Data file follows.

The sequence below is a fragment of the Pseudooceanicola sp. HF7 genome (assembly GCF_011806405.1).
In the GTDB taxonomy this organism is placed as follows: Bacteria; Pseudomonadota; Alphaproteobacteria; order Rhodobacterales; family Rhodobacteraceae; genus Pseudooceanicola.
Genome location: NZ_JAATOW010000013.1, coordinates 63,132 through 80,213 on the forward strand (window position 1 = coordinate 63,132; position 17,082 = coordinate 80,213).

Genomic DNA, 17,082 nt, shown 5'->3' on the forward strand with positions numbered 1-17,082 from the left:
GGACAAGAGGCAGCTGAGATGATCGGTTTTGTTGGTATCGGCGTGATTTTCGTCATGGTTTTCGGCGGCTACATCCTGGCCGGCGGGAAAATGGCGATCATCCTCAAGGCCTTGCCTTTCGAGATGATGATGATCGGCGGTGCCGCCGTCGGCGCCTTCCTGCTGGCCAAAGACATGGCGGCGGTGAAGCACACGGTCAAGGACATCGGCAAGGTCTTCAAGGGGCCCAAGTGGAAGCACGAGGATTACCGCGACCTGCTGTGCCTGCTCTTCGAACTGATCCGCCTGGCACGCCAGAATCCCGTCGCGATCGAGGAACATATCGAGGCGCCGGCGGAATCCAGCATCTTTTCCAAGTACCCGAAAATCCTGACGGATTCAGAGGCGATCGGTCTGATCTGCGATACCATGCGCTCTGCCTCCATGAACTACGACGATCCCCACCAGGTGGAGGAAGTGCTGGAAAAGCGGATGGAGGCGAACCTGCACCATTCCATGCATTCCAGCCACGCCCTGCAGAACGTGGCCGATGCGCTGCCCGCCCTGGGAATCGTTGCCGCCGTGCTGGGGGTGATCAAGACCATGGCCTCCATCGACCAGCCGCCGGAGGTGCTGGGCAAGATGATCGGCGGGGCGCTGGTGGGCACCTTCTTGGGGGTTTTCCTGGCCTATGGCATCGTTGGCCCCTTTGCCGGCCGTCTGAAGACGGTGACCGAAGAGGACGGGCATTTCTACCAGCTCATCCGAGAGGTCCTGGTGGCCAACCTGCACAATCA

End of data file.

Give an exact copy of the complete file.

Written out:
The sequence below is a fragment of the Pseudooceanicola sp. HF7 genome (assembly GCF_011806405.1).
In the GTDB taxonomy this organism is placed as follows: Bacteria; Pseudomonadota; Alphaproteobacteria; order Rhodobacterales; family Rhodobacteraceae; genus Pseudooceanicola.
Genome location: NZ_JAATOW010000013.1, coordinates 63,132 through 80,213 on the forward strand (window position 1 = coordinate 63,132; position 17,082 = coordinate 80,213).

Genomic DNA, 17,082 nt, shown 5'->3' on the forward strand with positions numbered 1-17,082 from the left:
GGACAAGAGGCAGCTGAGATGATCGGTTTTGTTGGTATCGGCGTGATTTTCGTCATGGTTTTCGGCGGCTACATCCTGGCCGGCGGGAAAATGGCGATCATCCTCAAGGCCTTGCCTTTCGAGATGATGATGATCGGCGGTGCCGCCGTCGGCGCCTTCCTGCTGGCCAAAGACATGGCGGCGGTGAAGCACACGGTCAAGGACATCGGCAAGGTCTTCAAGGGGCCCAAGTGGAAGCACGAGGATTACCGCGACCTGCTGTGCCTGCTCTTCGAACTGATCCGCCTGGCACGCCAGAATCCCGTCGCGATCGAGGAACATATCGAGGCGCCGGCGGAATCCAGCATCTTTTCCAAGTACCCGAAAATCCTGACGGATTCAGAGGCGATCGGTCTGATCTGCGATACCATGCGCTCTGCCTCCATGAACTACGACGATCCCCACCAGGTGGAGGAAGTGCTGGAAAAGCGGATGGAGGCGAACCTGCACCATTCCATGCATTCCAGCCACGCCCTGCAGAACGTGGCCGATGCGCTGCCCGCCCTGGGAATCGTTGCCGCCGTGCTGGGGGTGATCAAGACCATGGCCTCCATCGACCAGCCGCCGGAGGTGCTGGGCAAGATGATCGGCGGGGCGCTGGTGGGCACCTTCTTGGGGGTTTTCCTGGCCTATGGCATCGTTGGCCCCTTTGCCGGCCGTCTGAAGACGGTGACCGAAGAGGACGGGCATTTCTACCAGCTCATCCGAGAGGTCCTGGTGGCCAACCTGCACAATCA